Screw worm flies and the larval maggots they produce are among the nastiest of the insect world. Screw worms feed on living tissue and seek out any warm-blooded host, whether it’s animal or human. These are known as obligatory feeders. Maggots that feed on dead tissue are referred to as facultative feeders. Screw worm flies made a progression across the U.S. for many decades. They were eradicated in the late 1950s, but veterinarians remain on the lookout for reintegration through domestic pets in particular.
Screw worm flies are about twice the size of a common housefly. They are identified by an iridescent greenish blue body and orange eyes. Screw worm flies are categorized as either Old World (Chrysomia bezziana) or New World (Cochliomyia hominivorax). The word “hominivorax” means “man-eater,” which is quite literally true. Old World screw worm flies inhabit Africa, parts of the Middle East, New Guinea, and Southeast Asia. The latter are a scourge in Central and South America.
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Adult screw worm flies mate and the female goes in search of a wound. The nesting spot may be as small as a tick bite or at the site of a dehorning. She may land in the navel of a newborn or set up the nursery in a nasal passage. This behavior is known as a “fly strike.” Once situated, she deposits approximately 400 eggs, most of which will survive. Within a few short hours, the hatching occurs and becomes a tightly-packed mass. While attached to a host, the feasting is voracious. The screw worms expand their feeding area into healthy tissue, including muscles. They can attack the lungs as well.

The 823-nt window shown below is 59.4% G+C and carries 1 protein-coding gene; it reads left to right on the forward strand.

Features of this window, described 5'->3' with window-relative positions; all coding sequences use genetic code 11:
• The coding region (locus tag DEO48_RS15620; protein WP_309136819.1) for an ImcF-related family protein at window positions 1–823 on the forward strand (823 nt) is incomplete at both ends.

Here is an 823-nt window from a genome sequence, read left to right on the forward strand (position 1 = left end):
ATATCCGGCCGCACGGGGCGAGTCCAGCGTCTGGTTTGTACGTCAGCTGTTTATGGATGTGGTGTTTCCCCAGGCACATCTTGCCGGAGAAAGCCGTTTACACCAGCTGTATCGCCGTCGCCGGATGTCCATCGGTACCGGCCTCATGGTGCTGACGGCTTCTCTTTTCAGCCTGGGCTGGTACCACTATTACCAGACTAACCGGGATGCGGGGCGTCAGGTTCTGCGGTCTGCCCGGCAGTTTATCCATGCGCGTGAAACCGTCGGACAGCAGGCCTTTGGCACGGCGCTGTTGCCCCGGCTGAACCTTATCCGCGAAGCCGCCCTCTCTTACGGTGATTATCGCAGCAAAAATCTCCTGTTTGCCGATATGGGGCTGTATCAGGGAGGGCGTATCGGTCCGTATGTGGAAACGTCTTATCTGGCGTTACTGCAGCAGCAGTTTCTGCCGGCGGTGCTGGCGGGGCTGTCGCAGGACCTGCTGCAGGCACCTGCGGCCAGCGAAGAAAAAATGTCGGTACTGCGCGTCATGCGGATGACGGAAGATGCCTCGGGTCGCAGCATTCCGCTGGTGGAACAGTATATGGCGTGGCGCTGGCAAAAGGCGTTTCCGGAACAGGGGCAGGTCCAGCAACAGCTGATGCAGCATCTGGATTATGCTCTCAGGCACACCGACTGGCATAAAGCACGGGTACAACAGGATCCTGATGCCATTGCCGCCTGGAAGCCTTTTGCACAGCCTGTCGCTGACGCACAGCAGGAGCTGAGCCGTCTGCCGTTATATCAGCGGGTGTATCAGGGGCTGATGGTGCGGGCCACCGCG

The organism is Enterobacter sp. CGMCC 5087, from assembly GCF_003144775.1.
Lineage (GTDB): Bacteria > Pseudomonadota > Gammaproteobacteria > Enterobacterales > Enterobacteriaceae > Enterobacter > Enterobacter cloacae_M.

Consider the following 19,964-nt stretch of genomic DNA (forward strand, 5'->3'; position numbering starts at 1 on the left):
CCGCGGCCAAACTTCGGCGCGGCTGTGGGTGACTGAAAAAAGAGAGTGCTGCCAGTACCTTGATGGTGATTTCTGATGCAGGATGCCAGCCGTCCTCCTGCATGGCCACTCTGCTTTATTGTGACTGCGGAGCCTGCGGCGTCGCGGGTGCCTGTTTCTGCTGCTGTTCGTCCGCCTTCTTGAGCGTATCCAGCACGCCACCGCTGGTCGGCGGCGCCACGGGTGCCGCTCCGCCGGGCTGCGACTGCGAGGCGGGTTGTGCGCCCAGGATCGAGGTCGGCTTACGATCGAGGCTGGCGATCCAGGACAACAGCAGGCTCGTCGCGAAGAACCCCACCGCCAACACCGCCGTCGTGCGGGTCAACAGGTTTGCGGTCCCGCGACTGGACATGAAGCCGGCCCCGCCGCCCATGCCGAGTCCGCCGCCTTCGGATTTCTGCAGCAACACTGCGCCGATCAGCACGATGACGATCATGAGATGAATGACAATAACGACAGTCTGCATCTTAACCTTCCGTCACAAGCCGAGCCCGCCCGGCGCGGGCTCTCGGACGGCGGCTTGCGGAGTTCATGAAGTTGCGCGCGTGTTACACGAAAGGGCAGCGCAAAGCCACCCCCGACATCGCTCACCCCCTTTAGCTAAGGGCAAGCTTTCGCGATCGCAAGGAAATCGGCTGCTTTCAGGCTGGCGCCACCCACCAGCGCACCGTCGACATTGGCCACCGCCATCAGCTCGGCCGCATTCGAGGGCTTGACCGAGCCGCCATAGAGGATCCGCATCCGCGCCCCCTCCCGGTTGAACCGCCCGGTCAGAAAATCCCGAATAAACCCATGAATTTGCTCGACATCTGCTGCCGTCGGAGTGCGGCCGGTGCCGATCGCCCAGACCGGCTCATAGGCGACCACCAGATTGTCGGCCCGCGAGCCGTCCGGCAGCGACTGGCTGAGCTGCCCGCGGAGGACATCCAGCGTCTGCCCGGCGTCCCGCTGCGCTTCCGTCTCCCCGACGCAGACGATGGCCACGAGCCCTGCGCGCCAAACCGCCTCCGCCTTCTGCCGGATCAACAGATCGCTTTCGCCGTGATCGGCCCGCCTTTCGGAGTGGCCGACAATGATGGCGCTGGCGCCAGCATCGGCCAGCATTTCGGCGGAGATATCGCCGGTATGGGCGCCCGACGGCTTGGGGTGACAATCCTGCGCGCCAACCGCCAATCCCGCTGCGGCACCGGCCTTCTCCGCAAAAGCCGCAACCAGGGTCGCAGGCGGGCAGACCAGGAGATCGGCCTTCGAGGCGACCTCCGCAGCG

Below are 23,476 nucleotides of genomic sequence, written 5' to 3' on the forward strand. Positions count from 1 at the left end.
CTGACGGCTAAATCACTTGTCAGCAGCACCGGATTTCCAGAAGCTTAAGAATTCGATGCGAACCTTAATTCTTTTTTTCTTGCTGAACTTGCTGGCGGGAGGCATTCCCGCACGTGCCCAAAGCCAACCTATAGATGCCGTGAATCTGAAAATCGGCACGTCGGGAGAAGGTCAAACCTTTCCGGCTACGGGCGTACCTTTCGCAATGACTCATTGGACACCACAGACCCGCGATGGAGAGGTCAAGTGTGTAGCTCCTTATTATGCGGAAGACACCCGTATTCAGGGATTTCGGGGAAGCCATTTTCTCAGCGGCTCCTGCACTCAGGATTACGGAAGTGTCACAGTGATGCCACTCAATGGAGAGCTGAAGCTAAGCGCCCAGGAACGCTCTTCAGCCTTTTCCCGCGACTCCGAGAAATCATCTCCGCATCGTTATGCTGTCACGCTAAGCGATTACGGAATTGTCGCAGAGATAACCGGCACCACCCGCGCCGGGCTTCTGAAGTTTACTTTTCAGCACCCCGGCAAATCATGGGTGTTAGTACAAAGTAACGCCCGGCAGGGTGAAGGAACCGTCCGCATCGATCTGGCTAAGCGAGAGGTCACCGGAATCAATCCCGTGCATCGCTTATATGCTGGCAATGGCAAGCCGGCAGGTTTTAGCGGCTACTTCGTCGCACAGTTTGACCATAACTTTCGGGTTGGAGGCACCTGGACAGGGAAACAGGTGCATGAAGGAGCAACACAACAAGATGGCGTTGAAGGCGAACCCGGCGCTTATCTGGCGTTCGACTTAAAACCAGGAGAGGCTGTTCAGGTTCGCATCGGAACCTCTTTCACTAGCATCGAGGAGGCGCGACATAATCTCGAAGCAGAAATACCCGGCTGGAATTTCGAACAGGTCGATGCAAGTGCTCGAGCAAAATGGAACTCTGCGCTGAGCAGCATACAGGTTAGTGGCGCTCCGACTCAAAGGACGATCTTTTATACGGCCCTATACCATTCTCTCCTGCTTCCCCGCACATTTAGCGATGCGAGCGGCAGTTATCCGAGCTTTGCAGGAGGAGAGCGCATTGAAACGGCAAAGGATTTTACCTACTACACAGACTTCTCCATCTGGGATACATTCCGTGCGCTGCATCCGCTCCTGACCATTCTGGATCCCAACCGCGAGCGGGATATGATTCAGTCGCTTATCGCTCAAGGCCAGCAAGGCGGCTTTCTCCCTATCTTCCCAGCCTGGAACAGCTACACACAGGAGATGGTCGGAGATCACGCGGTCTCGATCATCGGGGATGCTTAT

As the infested site grows, other females arrive to lay eggs. They burrow deeper into the body and if not discovered, turn living tissue to a liquid form. The screw worms grow to about one-half inch long, which exacerbates the wound enlargement. After a few days, the screw worm larvae detach from their host and burrow into the ground. Buried, they pupate and emerge as adults to begin the cycle over again.
Animals residing in inhabited regions should be inspected frequently. Untreated animals will slowly die with warning symptoms that include fever and secondary infections.
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Any animal or human is susceptible. Birds, sheep, goats, and cattle are most often the designated hosts. Sheep, in particular, are known to attract screw worm flies in the eye area, even if a wound is not present.
The primary control is treatment of the affected site with a “larvacide.” Efforts are also being made to produce sterile males in laboratory settings. They are then released as a biological control that may eventually eliminate larval hatchings.